Polamalu intercepted city's heart by doing 'everything the right way'
McKeesport native Mike Logan was one of the first people in Pittsburgh to get to know Troy Polamalu when the Steelers drafted Polamalu in 2003.
A first-round pick from the University of Southern California, Polamalu was brought in to eventually replace Logan, then a safety pushing 30 years old. A respected veteran, Logan knew his career had reached the point that he would become a mentor.
But a funny thing happened: The protégé provided guidance for the mentor.
“You're thinking that I'm going to come in and take him under my wing, but it was almost reversed,” Logan said. Polamalu ended his Hall of Fame-caliber career at strong safety when he retired Thursday. “I learned so much from him as an individual about his faith, about his life, about what he wanted to represent, what he wanted to leave as a lasting legacy. And I truly appreciated that from him.
“You could see the maturity in him from Day 1. He earned my respect from Day 1, and he has it until this day.”
It's all part of the legacy Polamalu has left upon the Steelers, fans and countless others in Western Pennsylvania.
“Thanks Troy for the memories,” read a message posted to the Twitter account of former Steelers coach Bill Cowher. “You inspired so many w/your Preparation, Passion & Professionalism. A CLASS ACT! An Honor to coach u!”
Polamalu helped lead the Steelers to AFC championships and two Super Bowl titles. He was named to eight Pro Bowls — the National Football League's equivalent of an all-star game — and was honored as an All-Pro four times. Most observers believe he is a lock for induction into the Pro Football Hall of Fame.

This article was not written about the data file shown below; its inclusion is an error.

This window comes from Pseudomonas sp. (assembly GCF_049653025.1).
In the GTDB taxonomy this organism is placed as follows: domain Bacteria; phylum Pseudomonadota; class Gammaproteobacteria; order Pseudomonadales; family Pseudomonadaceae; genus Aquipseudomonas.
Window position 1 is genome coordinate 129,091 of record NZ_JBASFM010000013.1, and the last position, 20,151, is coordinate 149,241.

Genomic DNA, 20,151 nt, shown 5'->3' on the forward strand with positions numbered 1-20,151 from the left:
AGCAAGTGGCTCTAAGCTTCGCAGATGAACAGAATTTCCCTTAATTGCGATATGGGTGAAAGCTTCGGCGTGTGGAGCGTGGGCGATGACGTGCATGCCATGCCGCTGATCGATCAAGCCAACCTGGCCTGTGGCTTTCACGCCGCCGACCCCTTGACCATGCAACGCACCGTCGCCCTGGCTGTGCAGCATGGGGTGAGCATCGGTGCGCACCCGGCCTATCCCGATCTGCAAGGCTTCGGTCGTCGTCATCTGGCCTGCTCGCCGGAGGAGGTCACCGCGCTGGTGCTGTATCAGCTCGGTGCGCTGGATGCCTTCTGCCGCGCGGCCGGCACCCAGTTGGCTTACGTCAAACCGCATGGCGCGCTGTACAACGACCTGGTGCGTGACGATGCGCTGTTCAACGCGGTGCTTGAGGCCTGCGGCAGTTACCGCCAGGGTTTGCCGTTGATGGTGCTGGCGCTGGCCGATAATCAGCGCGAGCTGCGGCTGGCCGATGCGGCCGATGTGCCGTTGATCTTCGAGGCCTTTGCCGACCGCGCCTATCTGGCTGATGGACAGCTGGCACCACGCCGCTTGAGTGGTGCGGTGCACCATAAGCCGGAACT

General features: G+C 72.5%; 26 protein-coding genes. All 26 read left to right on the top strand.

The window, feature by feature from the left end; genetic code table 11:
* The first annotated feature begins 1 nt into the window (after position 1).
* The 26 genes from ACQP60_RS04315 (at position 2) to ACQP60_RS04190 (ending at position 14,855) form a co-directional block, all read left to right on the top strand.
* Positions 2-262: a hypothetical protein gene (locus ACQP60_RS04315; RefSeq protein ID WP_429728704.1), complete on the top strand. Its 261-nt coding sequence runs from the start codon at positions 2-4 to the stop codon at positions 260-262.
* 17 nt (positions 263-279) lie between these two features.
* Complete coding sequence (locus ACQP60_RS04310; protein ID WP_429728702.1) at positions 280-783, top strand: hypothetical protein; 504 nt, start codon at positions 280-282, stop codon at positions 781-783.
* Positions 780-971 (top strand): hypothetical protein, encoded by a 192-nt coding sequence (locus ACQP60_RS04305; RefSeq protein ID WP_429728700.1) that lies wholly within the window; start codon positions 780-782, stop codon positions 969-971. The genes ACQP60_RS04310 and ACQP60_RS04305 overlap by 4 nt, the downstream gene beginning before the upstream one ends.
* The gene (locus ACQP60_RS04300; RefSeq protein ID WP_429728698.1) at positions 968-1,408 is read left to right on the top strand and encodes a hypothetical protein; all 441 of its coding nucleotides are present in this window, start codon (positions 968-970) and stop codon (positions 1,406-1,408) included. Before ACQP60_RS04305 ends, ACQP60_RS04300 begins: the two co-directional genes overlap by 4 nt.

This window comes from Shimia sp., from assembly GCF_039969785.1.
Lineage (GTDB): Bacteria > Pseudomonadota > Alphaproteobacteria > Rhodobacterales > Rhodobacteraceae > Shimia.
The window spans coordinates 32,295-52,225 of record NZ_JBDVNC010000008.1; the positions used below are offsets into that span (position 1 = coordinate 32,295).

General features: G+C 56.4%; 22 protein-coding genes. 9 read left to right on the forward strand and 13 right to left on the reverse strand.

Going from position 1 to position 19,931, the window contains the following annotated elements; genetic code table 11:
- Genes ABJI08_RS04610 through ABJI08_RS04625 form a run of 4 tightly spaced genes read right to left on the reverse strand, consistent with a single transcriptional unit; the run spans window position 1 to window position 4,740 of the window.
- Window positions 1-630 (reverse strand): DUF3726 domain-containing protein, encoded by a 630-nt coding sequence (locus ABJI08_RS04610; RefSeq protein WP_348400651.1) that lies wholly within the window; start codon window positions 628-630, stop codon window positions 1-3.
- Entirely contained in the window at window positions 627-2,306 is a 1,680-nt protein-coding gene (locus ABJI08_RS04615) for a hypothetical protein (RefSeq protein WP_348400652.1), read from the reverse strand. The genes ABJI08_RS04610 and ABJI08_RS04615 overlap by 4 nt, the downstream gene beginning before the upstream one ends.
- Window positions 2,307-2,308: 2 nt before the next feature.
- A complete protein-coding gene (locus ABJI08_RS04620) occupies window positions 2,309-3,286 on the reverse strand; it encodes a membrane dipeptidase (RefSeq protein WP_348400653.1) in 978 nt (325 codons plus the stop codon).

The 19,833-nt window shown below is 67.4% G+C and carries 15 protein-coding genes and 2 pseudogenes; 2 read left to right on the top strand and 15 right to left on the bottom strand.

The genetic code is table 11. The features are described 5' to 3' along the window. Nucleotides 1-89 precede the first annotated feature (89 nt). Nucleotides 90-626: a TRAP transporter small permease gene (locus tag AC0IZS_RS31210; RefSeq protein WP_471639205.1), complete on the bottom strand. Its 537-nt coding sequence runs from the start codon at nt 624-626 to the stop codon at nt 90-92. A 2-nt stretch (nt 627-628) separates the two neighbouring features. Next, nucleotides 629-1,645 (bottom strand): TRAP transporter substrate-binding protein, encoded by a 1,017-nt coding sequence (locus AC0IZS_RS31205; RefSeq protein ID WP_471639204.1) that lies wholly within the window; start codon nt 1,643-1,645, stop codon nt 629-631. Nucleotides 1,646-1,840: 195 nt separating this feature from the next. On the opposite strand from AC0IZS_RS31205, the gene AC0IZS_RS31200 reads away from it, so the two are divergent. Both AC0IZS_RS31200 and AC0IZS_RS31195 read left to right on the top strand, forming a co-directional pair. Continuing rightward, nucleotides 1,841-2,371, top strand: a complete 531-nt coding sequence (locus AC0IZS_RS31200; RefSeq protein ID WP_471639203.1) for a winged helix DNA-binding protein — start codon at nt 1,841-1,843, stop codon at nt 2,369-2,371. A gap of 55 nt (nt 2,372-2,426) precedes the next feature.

“A player like Troy comes along once a generation, or once in a lifetime,” said Jerome Bettis, who played three seasons with Polamalu and will enter the Hall of Fame this summer.
“We're just fortunate to have had him with us, for many reasons,” Steelers chairman Dan Rooney said. “... He's a top guy … at the top of the list. He just did things that were really important. He always had the game in mind — that was always important — and just doing the right thing.”
Polamalu's talents went beyond the playing field.
He made weekly, nonpublicized visits to cancer patients at Children's Hospital of Pittsburgh. The hospital is one of the primary beneficiaries of The Troy & Theodora Polamalu Foundation. So is humanitarian aid to American Samoa and antipoverty and hunger initiatives through Focus+ Pittsburgh, an Orthodox Christian group whose goal is to fight poverty in the region.
Children's workers marveled at Polamalu's attentiveness. Mike Shulock, a child life specialist in the hematology/oncology clinic, said he hopes the visits will continue.
“When he comes in, his genuineness makes the kids feel very much at ease,” Shulock said. “He makes the kids feel like they are the most important person in the room.”
With his family- and faith-oriented image and his trademark long, curly hair — he went more than a decade without cutting it before doing so to raise awareness for veterans' issues — Polamalu arguably was the face of the Steelers franchise during the past 12 years.
His popularity beyond the field was exhibited, in part, by a national endorsement deal with Head & Shoulders shampoo, whose parent company, Procter & Gamble, took out a million-dollar insurance policy on his hair. He is the only Steeler to appear on the cover of the “Madden” NFL video game — he shared the 2010 cover photo with former University of Pittsburgh wide receiver Larry Fitzgerald.